I lived in Bay Ridge, Brooklyn for 35 years, the last time in 1993 when I gravitated to Queens. I now live on the borderline of Queens and Nassau County. I work in Nassau and have many friends in Nassau; yet, since I do not have a drivers’ license, I’ll never be of Nassau, unless that situation changes. My ties to Bay Ridge are similarly ephemeral. I have had friends in Brooklyn over the years, made mostly in high school and college; I liked Bay Ridge, it’s scenic, pastoral in spots, but really, it’s the place where I was kicked downstairs in grade school, where the nuns tore up my magazines, and where I came home at 8AM after working the night shift and riding home on the IRT mugger mover, avoiding the gangs. My father lived in Bay Ridge 48 years, but he’s gone now. Sentiment doesn’t enter my thinking when talk turns to Bay Ridge.

I do have a very important connection to Bay Ridge remaining: my dentist. I have been patronizing the same dental practice since 1964, with first Dr. Leon Tempkin and then, his associate and now chief practitioner Dr. Mark DeBock since the 1980s. And I have given them plenty of business, since there’s a lot of starch in my diet. The office is at Bay Ridge Parkway (75th Street to Bay Ridgeites) and 4th Avenue. The R train rumbles under the office, and the B4 bus rattles off to Bensonhurst and Sheepshead Bay. So, after emerging from the House of Pain, benumbed mouth and all, I frequently have the camera with me for some Forgottening. This past Saturday I took the B4 to Bensonhurst for some foraging of New Utrecht town relics, but to get there, I jumped off the bus at 16th Avenue and New Utrecht Avenue. What follows is what I found.

Wedding Row

In all my years in Bay Ridge and riding my bike through Bensonhurst, I had had no inkling that the block of New Utrecht Avenue from 76th to 77th was called “wedding row.” I was aware of Kleinfeld’s on 5th Avenue and 82nd Street, but in 2005 the management came to the realization they were world-famous and a Bay Ridge address was declassé, so they decamped to Manhattan. Only one internet listing for Wedding Row appears, that one by the knowledgeable Barry Popik in The Big Apple, and that was in 2004. So, here’s the second mention online.

The thing is, at 77th I found nothing that would lend itself to the moniker “Wedding Row.” A hardware store, a liquor store, and a couple of wholesale outlets. Except…

OK, that’s more like it. Valentina Bridal Salon and Phil’s Tuxedos closer to 76th Street. Wedding Row!

Under the els, we find the Billy Bartys, the Michael Dunns, the Peter Dinklages of the lamppost world, the Dwarf Posts. I’ve always been fascinated by the fact that the Dwarves come in the same configurations as their bigger cousins: the cobra neck posts (like this short-arm post), straight arms, and even a few remaining curved-mast numbers around town.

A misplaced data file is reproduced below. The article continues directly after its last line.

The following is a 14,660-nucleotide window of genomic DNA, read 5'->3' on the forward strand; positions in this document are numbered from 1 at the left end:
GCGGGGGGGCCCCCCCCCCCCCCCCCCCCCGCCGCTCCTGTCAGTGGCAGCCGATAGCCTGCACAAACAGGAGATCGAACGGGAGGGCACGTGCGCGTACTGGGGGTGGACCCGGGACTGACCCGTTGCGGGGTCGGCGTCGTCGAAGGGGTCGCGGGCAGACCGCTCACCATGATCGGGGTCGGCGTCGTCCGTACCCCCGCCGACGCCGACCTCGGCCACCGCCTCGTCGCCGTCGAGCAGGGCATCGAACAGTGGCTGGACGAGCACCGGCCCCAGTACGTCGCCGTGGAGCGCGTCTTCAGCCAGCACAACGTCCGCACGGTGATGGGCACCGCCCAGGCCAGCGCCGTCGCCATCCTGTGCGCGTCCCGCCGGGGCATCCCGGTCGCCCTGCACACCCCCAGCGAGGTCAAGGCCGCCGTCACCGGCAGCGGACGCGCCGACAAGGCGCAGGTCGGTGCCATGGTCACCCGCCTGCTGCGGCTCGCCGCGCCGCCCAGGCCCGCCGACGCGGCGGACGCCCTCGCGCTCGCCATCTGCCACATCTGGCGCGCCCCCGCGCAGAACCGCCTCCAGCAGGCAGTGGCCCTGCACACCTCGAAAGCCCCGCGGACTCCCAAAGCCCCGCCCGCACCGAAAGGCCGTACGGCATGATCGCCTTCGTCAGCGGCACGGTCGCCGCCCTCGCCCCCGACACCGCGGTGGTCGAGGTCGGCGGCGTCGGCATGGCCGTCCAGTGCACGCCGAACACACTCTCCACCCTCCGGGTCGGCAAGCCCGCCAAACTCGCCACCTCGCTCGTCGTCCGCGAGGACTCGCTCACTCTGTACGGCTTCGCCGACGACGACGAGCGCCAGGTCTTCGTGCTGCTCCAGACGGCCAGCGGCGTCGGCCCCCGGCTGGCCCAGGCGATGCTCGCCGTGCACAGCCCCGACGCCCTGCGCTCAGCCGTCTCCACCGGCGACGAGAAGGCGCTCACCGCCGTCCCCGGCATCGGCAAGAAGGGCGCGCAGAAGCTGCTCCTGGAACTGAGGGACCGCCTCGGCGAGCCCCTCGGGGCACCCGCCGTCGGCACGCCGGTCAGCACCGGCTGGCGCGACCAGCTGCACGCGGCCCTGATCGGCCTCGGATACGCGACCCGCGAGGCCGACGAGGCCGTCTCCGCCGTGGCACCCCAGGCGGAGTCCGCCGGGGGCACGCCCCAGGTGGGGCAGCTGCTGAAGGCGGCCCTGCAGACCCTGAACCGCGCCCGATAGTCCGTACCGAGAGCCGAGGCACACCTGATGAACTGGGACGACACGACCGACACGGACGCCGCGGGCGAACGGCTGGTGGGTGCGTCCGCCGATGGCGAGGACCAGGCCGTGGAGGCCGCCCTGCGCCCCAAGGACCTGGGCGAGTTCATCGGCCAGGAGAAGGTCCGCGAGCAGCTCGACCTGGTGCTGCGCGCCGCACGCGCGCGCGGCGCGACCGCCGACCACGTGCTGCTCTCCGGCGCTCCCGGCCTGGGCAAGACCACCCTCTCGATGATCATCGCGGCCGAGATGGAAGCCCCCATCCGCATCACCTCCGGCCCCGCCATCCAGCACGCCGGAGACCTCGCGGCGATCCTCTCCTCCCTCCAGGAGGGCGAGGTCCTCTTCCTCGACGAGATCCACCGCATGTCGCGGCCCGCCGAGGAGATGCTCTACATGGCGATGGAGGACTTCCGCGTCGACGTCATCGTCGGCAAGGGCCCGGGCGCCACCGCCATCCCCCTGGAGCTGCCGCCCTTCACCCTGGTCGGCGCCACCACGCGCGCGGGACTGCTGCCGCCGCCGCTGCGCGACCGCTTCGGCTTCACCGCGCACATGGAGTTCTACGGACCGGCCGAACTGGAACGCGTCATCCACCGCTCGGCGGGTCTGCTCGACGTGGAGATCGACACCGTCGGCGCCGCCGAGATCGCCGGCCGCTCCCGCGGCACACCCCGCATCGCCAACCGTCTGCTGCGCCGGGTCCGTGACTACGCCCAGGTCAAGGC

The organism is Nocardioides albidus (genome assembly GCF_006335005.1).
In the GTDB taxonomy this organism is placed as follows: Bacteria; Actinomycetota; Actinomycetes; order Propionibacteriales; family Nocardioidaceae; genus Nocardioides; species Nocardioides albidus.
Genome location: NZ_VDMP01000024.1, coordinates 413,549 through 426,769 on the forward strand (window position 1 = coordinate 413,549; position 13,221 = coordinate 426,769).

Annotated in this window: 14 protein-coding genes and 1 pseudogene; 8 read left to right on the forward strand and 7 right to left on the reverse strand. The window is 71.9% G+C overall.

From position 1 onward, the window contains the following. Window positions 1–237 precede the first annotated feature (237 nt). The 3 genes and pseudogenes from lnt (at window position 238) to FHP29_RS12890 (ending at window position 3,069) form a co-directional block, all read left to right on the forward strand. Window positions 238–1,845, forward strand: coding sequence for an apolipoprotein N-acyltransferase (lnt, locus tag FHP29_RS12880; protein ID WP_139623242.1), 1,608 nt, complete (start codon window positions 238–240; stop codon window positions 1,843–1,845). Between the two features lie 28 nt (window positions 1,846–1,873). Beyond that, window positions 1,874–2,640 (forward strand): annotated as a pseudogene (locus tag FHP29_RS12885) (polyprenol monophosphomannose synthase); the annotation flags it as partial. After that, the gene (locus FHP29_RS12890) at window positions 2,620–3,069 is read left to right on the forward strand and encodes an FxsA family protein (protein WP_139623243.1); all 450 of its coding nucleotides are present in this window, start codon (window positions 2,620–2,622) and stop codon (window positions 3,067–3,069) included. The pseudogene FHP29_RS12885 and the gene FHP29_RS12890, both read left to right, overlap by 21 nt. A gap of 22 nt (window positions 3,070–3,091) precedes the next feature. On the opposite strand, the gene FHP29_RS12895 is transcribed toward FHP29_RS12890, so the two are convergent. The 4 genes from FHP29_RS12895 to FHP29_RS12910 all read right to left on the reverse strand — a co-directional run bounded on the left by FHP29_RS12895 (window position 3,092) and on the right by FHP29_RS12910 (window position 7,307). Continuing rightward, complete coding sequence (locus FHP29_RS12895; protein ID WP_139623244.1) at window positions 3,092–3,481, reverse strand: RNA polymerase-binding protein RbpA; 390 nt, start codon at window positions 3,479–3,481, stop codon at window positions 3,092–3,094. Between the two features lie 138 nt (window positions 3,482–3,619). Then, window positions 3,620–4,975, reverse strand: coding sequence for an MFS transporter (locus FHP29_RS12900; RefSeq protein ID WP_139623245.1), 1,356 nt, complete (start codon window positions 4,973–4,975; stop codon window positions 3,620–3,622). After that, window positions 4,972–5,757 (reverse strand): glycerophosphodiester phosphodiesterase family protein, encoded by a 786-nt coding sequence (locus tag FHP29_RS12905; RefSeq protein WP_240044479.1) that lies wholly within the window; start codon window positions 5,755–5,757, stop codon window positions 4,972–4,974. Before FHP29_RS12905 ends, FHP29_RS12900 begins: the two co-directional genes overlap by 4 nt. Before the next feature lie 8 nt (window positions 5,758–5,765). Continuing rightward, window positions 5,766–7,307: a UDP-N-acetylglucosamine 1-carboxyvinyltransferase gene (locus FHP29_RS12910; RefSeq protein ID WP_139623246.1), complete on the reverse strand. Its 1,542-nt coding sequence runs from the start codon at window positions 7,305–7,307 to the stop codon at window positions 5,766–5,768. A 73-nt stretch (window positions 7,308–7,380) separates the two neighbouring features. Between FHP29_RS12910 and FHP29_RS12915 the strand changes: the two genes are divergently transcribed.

The forbidding-looking Lax Cafe is likely a social club, and unless you’re a member, don’t come knocking.

LaBelle Pooch and the Puppy Boutique face each other across 17th Avenue at 80th Street. An etymological aside: The words pupil, puppy, pupa, puerile, andpapilloma all come from Indo-European roots meaning “swelling” or “slight inflation.” This has been co-opted over the years to mean small objects of one sort or another. Here, you can pick up a pooch fresh from the puppy mill and get its paws clipped all in one afternoon.

King Henry Entertainment, same building as La Belle Pooch. I kept thinking that if I went in there I’d find a red-nosed clown, a mustache-twirling magician, and perhaps Mr. Met all playing pinochle, waiting for a call.

[By 2011, King Henry had abdicated]

I stumbled past these handsome attached houses on 17th Avenue and 82nd Street. These pop up here and there around the neighborhood, and form the handsomest of the local building styles.

I’ve been grabbing shots of the M train in places where it soon will be vacating — the MTA plans to move the M train from Bensonhurst and move it from Middle Village through Manhattan out to Forest Hills in mid-2011.

Formerly, The M train traveled the length of the West End el along New Utrecht Avenue, and can also ran the length of the Jamaica-Myrtle Avenue el to Metropolitan Avenue. It was a double-el line.

Meanwhile, the promise of Manhattan can be seen from the 18th Avenue stop. If you’re in the right two spots on the platform, a spectacular vision of the Verrazano-Narrows Bridge can be seen. It becomes a blue-green necklace of light at night.

Photographed February 6, 2010; page completed February 8


Categorized in: Forgotten Slices Neighborhoods Tagged with:


  1. John F. Vervoort says:

    One of the West-End elevated stations northwest of 18th Avenue provides a view of the Verrazano-Narrows Bridge where the Staten Island tower is directly behind the Brooklyn one, and you can really appreciate how steep the road-deck really is !

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